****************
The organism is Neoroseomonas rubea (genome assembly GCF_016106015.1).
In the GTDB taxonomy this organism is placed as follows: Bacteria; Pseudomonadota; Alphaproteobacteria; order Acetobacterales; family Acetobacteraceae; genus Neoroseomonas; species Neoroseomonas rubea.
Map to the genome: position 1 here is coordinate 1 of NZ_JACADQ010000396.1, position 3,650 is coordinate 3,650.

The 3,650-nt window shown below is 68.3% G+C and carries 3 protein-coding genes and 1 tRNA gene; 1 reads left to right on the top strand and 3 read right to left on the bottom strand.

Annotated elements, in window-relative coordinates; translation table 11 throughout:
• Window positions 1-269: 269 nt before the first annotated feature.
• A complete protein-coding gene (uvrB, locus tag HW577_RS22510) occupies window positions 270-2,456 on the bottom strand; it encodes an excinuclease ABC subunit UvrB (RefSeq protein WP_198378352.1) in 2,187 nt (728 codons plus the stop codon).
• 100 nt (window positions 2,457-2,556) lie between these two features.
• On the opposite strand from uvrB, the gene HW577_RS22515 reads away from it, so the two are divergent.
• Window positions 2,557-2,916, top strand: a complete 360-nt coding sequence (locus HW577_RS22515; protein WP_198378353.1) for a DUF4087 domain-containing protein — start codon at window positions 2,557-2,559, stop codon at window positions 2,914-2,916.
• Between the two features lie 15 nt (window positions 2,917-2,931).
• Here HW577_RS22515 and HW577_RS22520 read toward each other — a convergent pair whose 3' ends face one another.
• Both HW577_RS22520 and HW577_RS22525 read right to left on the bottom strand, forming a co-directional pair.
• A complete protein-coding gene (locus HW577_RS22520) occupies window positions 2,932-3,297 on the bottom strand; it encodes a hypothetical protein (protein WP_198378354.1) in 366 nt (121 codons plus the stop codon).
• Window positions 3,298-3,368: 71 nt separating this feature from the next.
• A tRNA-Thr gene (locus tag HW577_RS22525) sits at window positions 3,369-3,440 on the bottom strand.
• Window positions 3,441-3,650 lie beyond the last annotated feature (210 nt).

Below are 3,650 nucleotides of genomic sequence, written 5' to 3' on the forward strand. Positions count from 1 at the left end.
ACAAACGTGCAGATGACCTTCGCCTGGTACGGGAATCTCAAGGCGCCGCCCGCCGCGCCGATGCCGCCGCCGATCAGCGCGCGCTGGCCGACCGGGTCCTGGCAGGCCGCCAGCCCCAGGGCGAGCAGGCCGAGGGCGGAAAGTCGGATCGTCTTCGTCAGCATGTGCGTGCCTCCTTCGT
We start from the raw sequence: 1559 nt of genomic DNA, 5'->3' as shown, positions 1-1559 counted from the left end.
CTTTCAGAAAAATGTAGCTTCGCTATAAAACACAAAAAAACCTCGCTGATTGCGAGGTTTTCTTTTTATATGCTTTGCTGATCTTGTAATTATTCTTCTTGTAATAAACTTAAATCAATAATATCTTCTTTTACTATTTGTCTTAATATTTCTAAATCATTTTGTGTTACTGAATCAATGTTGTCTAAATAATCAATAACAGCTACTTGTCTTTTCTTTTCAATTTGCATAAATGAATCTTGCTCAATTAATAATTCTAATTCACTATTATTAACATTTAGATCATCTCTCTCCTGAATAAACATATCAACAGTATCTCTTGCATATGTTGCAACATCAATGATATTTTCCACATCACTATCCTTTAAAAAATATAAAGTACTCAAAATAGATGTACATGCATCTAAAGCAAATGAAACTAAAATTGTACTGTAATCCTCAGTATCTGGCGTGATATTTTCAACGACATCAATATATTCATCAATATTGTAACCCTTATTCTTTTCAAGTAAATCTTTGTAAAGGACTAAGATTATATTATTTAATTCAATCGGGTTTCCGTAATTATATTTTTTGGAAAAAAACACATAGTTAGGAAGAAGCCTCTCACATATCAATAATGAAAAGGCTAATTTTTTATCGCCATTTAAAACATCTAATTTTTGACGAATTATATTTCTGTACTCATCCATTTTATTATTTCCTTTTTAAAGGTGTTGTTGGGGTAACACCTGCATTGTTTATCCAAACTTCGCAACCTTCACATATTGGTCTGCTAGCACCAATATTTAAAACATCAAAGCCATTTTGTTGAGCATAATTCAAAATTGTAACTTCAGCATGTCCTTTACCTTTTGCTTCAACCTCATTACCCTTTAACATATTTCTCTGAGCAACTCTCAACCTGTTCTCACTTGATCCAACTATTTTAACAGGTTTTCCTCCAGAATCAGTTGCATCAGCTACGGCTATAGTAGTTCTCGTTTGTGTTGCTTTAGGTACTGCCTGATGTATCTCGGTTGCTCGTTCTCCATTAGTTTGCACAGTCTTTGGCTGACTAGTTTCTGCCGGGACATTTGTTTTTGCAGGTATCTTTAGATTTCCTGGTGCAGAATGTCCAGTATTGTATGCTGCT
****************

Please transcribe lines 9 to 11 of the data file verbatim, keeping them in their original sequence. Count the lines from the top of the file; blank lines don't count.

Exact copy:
• On the opposite strand from uvrB, the gene HW577_RS22515 reads away from it, so the two are divergent.
• Window positions 2,557-2,916, top strand: a complete 360-nt coding sequence (locus HW577_RS22515; protein WP_198378353.1) for a DUF4087 domain-containing protein — start codon at window positions 2,557-2,559, stop codon at window positions 2,914-2,916.
• Between the two features lie 15 nt (window positions 2,917-2,931).